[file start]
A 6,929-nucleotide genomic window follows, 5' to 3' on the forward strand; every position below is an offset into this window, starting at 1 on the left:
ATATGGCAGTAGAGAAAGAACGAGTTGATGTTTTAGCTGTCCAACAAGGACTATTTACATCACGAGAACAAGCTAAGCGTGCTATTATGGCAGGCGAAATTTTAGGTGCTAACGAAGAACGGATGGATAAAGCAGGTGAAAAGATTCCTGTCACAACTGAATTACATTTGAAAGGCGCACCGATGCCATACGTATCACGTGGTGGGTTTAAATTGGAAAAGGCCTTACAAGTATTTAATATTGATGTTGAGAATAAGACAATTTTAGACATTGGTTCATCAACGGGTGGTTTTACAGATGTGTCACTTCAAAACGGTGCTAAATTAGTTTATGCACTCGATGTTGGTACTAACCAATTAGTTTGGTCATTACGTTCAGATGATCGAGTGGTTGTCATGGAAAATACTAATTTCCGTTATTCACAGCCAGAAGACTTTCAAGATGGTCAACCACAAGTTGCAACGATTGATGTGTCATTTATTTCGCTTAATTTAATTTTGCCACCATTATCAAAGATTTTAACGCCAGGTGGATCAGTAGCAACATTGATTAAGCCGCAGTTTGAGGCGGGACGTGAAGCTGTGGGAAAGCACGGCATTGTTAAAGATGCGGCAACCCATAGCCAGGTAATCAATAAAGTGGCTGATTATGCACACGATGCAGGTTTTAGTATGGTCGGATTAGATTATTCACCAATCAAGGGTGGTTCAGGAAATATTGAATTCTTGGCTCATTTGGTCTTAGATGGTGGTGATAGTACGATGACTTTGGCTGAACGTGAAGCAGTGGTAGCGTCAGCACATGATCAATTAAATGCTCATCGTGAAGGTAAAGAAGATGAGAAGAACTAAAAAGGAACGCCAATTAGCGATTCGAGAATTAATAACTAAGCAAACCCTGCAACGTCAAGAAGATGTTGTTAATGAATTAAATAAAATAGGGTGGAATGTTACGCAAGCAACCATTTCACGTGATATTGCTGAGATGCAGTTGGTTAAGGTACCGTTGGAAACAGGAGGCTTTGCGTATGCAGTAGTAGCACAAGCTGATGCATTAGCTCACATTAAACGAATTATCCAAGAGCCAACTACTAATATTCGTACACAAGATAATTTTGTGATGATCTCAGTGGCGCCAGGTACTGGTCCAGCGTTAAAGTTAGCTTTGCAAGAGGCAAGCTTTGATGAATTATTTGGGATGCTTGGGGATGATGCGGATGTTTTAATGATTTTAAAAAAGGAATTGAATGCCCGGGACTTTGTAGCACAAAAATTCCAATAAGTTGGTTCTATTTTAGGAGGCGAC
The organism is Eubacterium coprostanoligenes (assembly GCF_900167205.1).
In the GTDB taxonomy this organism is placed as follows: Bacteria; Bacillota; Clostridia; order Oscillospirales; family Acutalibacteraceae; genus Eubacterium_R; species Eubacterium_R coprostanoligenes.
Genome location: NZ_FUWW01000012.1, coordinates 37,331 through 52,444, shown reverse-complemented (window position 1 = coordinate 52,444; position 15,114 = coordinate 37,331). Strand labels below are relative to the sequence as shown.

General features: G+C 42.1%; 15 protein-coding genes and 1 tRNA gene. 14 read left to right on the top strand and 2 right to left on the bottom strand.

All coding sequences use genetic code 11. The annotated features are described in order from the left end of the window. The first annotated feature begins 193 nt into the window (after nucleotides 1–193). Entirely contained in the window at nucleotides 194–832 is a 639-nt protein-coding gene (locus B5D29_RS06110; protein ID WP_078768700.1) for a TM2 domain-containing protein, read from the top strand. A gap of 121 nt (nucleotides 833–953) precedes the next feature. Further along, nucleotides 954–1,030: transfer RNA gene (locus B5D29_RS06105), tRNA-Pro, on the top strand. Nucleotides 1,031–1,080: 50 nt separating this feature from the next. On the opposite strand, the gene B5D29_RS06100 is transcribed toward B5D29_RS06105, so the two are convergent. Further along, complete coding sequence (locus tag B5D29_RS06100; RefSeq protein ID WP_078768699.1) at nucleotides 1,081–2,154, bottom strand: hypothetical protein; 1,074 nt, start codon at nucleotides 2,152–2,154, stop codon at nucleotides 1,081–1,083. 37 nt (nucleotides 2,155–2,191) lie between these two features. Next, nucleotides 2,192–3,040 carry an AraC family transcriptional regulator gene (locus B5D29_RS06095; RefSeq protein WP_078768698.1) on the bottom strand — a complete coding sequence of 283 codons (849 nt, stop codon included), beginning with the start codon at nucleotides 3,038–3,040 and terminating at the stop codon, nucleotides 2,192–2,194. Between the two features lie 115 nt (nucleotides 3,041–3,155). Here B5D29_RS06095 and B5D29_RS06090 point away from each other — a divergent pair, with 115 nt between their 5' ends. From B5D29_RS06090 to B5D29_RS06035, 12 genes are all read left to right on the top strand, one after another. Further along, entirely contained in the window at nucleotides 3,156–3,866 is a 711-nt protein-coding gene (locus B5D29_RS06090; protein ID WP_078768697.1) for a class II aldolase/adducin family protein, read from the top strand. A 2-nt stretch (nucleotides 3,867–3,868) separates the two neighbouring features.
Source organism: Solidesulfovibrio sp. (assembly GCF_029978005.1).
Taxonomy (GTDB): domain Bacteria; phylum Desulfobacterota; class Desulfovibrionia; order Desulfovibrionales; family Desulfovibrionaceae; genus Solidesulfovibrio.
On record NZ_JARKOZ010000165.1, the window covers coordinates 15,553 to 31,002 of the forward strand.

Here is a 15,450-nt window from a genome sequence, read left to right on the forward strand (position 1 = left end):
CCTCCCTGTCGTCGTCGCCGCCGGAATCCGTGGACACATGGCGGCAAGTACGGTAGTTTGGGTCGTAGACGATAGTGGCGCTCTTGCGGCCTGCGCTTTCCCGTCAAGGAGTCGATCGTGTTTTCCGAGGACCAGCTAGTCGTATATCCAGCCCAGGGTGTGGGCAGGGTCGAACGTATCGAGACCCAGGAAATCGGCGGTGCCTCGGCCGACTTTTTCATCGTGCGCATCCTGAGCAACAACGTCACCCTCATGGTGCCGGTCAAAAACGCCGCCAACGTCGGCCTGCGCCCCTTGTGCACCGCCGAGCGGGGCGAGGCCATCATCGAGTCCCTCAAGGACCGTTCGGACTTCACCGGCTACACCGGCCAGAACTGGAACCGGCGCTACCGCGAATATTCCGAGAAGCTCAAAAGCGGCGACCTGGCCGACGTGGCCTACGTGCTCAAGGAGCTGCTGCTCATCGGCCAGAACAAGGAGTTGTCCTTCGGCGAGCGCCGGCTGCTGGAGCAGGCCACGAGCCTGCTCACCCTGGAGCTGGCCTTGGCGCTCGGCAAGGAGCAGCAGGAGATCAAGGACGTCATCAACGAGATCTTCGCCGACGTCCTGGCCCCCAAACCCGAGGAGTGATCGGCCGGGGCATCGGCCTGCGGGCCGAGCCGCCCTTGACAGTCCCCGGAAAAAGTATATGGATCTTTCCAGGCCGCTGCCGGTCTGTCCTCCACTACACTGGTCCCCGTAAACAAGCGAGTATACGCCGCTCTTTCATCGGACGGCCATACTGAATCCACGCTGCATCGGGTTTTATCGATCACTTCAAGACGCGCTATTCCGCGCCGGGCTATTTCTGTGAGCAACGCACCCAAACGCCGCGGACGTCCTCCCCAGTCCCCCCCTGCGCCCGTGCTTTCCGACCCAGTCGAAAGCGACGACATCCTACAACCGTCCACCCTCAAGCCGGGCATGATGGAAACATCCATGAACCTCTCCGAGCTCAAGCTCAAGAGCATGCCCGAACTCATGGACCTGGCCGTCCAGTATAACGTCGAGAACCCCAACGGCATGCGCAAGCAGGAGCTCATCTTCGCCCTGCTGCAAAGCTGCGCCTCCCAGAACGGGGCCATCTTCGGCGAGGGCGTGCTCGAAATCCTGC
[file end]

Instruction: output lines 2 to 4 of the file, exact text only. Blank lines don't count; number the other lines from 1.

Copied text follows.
ATATGGCAGTAGAGAAAGAACGAGTTGATGTTTTAGCTGTCCAACAAGGACTATTTACATCACGAGAACAAGCTAAGCGTGCTATTATGGCAGGCGAAATTTTAGGTGCTAACGAAGAACGGATGGATAAAGCAGGTGAAAAGATTCCTGTCACAACTGAATTACATTTGAAAGGCGCACCGATGCCATACGTATCACGTGGTGGGTTTAAATTGGAAAAGGCCTTACAAGTATTTAATATTGATGTTGAGAATAAGACAATTTTAGACATTGGTTCATCAACGGGTGGTTTTACAGATGTGTCACTTCAAAACGGTGCTAAATTAGTTTATGCACTCGATGTTGGTACTAACCAATTAGTTTGGTCATTACGTTCAGATGATCGAGTGGTTGTCATGGAAAATACTAATTTCCGTTATTCACAGCCAGAAGACTTTCAAGATGGTCAACCACAAGTTGCAACGATTGATGTGTCATTTATTTCGCTTAATTTAATTTTGCCACCATTATCAAAGATTTTAACGCCAGGTGGATCAGTAGCAACATTGATTAAGCCGCAGTTTGAGGCGGGACGTGAAGCTGTGGGAAAGCACGGCATTGTTAAAGATGCGGCAACCCATAGCCAGGTAATCAATAAAGTGGCTGATTATGCACACGATGCAGGTTTTAGTATGGTCGGATTAGATTATTCACCAATCAAGGGTGGTTCAGGAAATATTGAATTCTTGGCTCATTTGGTCTTAGATGGTGGTGATAGTACGATGACTTTGGCTGAACGTGAAGCAGTGGTAGCGTCAGCACATGATCAATTAAATGCTCATCGTGAAGGTAAAGAAGATGAGAAGAACTAAAAAGGAACGCCAATTAGCGATTCGAGAATTAATAACTAAGCAAACCCTGCAACGTCAAGAAGATGTTGTTAATGAATTAAATAAAATAGGGTGGAATGTTACGCAAGCAACCATTTCACGTGATATTGCTGAGATGCAGTTGGTTAAGGTACCGTTGGAAACAGGAGGCTTTGCGTATGCAGTAGTAGCACAAGCTGATGCATTAGCTCACATTAAACGAATTATCCAAGAGCCAACTACTAATATTCGTACACAAGATAATTTTGTGATGATCTCAGTGGCGCCAGGTACTGGTCCAGCGTTAAAGTTAGCTTTGCAAGAGGCAAGCTTTGATGAATTATTTGGGATGCTTGGGGATGATGCGGATGTTTTAATGATTTTAAAAAAGGAATTGAATGCCCGGGACTTTGTAGCACAAAAATTCCAATAAGTTGGTTCTATTTTAGGAGGCGAC
The organism is Eubacterium coprostanoligenes (assembly GCF_900167205.1).
In the GTDB taxonomy this organism is placed as follows: Bacteria; Bacillota; Clostridia; order Oscillospirales; family Acutalibacteraceae; genus Eubacterium_R; species Eubacterium_R coprostanoligenes.